Words by Danny Buckland
Rejection is always painful, but it is particularly agonising to have a drug rejected at the point of regulatory approval. After spending months researching, preparing, manufacturing and quality checking a drug, only to be sent back to the drawing board, how can companies get back into their creationary swing straight away?
A signed and sealed drug approval is a landmark moment of glory for innovators and researchers, it holds transformative potential for patients and it is a trampoline for share prices. What better reason would there be to celebrate?
The pharmaceutical industry, which in the US, for example, spends more than $83bn on research and development a year, has been getting better at hitting its regulatory bullseyes with a 60% increase in the number of drugs approved for sale by the FDA between 2010 and 2019 compared to the previous decade, with a peak year in 2018 of 59 FDA approvals. However, away from the seemingly positive evidence of progress lurks the harsh reality for most drug development programmes: many applications end in failure. Expensive failure.
Figures from the BioIndustry Association signpost the decade-long march needed to reach a successful approval, which involves the testing of up to 10,000 drug candidates and a $1bn bill. As R&D executives well know, the process involves pouring resources and funds into a journey that stretches over years. And it’s a journey that may then come to a grinding stop without a drug reaching fruition. The impact can be so ruinous that several firms run incentive schemes for killing off programmes before they can chew the company’s budget. “There is psychology involved here because people are committed to their work and want it to succeed so companies build in economic incentives so projects are killed early,” explains Peter Shapiro, Senior Director, Drugs and Business Fundamentals, Analysts GlobalData. “You do not want people to come into work and not care, but there is a tendency to keep things going because so much has already been invested.”
Bonus schemes are easier to implement at large, diversified companies, but the majority of firms involved in drug discovery are small to medium in size. “Many just have one product that is their lifeblood,” says Shapiro. “There are lots of reasons why a drug fails, and most of them are nothing to do with the quality of the ideas. They can fail for funding issues, clinical trial design or anywhere along the journey outside of efficacy and safety.” He adds: “One avenue open for companies is to repurpose their drugs, and many of them are acquired by other companies that see a different use for them. But a failure is unquestionably a huge blow to smaller companies.”
Joe DiMasi, Director, Economic Analysis, Tufts Center for the Study of Drug Development, is committed to optimising drug development and says that success rates are improving. “But it is a blow when it does not go well,” he admits. “Many industry employees over their careers never work on a drug that succeeds. Working on a drug that makes it to regulatory marketing approval is a big deal.” Joe adds that most companies are resourceful and can redesign clinical trials or refocus on other indications. In other cases, they can pivot away from failure.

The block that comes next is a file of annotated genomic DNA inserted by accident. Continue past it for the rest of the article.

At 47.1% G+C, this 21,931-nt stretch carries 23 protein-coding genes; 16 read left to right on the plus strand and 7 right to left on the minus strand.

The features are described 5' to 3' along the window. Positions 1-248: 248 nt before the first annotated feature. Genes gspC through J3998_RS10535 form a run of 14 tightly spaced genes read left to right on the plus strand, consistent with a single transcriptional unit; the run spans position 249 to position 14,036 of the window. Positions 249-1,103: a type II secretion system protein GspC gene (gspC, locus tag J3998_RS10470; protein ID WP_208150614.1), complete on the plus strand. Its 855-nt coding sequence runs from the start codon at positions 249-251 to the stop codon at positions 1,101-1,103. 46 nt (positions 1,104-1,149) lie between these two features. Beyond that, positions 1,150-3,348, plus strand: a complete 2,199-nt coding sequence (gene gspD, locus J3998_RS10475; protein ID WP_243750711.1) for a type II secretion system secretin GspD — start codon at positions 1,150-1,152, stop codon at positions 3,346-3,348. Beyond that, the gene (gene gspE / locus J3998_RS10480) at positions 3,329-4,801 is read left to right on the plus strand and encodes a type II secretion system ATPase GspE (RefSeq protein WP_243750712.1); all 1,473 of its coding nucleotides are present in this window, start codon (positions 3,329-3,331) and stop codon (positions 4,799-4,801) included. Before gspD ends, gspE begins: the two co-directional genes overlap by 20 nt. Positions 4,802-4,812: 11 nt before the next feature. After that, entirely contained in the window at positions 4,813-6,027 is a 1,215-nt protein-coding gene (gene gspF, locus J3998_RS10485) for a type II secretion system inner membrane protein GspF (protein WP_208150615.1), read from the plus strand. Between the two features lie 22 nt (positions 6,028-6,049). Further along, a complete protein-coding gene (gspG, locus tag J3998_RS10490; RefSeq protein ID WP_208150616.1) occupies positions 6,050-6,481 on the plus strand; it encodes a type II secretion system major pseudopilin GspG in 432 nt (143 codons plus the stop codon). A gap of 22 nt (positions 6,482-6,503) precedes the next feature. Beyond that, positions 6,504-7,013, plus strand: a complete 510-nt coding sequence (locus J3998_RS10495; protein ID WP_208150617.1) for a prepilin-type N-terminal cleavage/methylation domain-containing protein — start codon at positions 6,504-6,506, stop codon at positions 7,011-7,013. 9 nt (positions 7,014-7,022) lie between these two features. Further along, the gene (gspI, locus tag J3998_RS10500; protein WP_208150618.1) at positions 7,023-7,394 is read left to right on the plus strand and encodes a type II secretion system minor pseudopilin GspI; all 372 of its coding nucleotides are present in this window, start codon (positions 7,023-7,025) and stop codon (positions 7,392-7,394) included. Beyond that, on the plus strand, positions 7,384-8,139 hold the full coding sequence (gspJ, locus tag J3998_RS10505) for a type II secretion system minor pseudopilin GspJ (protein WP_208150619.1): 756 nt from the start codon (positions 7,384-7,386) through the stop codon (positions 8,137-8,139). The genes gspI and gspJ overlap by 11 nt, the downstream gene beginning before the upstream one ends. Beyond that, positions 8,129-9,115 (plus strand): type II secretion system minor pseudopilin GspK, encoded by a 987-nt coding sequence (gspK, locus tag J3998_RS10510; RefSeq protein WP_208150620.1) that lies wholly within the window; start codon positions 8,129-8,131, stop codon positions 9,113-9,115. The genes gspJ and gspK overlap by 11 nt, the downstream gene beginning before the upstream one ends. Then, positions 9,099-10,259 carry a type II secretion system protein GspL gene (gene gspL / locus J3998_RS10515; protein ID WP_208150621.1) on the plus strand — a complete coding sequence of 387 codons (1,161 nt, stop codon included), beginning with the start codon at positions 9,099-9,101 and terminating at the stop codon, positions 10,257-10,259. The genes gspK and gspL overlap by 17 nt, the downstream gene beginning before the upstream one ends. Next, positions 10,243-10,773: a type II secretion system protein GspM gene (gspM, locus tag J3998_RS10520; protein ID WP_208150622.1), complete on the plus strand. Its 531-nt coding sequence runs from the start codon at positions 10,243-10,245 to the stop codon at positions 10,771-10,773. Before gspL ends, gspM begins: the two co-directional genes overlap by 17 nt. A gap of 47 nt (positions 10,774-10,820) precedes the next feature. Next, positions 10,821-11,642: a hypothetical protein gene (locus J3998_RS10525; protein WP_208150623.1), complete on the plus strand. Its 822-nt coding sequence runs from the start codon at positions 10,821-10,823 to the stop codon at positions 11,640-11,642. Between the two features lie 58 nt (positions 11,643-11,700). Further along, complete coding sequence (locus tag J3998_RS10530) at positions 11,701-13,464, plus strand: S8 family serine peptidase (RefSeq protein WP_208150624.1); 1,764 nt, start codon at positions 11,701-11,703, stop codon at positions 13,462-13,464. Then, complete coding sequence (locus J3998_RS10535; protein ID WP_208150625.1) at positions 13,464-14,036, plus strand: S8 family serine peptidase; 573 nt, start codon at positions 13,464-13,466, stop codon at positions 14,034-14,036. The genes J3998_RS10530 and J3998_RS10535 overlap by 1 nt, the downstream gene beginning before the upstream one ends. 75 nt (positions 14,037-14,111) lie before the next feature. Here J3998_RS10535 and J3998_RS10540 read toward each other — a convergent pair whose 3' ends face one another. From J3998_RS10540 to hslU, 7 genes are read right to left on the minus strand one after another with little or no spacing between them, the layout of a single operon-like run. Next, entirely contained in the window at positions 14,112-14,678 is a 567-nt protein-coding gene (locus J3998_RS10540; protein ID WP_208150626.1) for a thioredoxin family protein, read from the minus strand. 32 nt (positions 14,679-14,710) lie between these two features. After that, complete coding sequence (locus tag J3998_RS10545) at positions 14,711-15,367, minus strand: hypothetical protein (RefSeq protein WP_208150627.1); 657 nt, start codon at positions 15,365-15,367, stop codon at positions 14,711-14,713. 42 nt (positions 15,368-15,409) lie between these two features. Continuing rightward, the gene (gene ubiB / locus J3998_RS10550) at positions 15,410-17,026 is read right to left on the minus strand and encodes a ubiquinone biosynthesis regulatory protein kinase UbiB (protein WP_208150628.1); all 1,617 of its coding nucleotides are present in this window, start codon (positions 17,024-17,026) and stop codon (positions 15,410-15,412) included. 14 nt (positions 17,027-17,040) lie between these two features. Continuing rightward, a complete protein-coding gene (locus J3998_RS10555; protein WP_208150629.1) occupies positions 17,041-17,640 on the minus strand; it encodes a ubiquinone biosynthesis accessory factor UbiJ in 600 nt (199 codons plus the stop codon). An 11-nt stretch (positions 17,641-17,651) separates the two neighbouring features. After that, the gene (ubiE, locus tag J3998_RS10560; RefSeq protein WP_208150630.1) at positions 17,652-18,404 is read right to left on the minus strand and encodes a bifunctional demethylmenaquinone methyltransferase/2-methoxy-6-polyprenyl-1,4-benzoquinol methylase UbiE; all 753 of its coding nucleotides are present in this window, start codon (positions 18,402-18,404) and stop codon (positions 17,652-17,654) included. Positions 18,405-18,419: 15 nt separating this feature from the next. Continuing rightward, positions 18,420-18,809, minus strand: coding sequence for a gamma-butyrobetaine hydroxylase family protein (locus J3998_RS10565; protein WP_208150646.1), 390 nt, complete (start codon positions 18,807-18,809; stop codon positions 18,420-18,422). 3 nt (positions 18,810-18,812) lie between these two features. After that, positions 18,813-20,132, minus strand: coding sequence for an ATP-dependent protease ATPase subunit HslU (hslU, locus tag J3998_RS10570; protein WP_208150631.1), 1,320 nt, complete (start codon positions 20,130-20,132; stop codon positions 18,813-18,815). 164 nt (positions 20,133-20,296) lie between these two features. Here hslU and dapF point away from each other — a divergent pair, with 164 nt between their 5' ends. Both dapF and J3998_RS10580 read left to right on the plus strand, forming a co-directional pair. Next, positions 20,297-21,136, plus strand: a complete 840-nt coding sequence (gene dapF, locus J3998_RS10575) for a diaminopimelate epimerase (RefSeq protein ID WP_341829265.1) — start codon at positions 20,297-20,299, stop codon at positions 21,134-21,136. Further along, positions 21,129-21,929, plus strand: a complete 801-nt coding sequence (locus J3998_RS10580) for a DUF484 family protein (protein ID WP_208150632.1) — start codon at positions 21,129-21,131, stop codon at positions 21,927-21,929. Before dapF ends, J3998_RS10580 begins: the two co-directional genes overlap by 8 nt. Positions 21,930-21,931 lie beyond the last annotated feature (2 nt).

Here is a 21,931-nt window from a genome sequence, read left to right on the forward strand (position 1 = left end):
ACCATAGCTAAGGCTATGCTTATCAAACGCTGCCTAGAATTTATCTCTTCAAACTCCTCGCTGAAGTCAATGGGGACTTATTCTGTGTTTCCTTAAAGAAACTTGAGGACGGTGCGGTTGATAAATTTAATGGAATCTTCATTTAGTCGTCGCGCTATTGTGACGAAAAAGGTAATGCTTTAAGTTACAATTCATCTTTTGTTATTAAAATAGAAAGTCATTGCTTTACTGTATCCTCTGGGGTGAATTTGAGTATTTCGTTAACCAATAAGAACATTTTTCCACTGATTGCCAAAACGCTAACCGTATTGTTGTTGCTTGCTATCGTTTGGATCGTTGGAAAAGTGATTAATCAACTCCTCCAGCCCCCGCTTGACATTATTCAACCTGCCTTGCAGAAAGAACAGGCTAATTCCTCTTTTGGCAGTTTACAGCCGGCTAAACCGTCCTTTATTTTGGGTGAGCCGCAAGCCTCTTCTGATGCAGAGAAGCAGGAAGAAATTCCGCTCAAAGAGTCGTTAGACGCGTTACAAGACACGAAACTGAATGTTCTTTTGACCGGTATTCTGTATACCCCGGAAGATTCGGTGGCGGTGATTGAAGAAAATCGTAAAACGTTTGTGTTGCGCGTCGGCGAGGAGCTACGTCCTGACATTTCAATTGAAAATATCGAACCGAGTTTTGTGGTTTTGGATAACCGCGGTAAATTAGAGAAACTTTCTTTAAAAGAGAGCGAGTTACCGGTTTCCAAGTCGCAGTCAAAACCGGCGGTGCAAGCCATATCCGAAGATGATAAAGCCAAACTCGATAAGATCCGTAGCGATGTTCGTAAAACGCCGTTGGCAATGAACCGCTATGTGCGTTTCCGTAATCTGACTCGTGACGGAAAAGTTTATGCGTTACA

Many industry employees never work on a drug that succeeds
When Oxford-based Circassia Pharmaceuticals’ cat allergy immunotherapy missed its primary endpoint in a Phase III trial, the company licked its wounds and moved to become a leading diagnostics and management company in respiratory diseases. “It is clearly a difficult thing for companies, their leadership and investors to deal with,” says Dr Martin Turner, Head of Policy and Public Affairs, BioIndustry Association, which has just reported that a record £3bn was raised by the UK biotech and life science sector in the first three-quarters of 2021. “They have to think carefully about their next steps and sometimes that can be to delve into the data more and understand why the endpoints were not met. Sometimes this can yield a golden nugget of information. It is not automatically the end of the line,” he explains. “Scientists know that science doesn’t always go to plan, but it is still a hugely upsetting time because everyone in this sector wants
to develop treatments that help patients.”
Figures from the European Medicines Agency show that out of the new medicines proposed in 2020, 97 received positive opinions and only two received negative opinions. Further to this, only 16 applications were withdrawn. This indicates a trend for more considered drug development programmes that can withstand setbacks. Dr Turner also highlights that numerous new medicines are complex entities so one component failing does not necessarily derail the entire research programme. “Part of the drug might target the right cells, another part might get it into the cell and another will impact gene expression, so you can still use two of those elements if the other fails,” adds Dr Turner. “You can either
use it for your own projects or sell or licence the technology to other companies that need a particular action. You can build a business around that.”
Dr Turner concludes that “rejection is always tough, but it is in your DNA as a scientist to confront problems and keep on pushing, and that’s why you need long term, committed investors in the sector”. While a regulatory decision may not always be a cause for celebration, pharma companies must focus on the silver linings to soften the blow.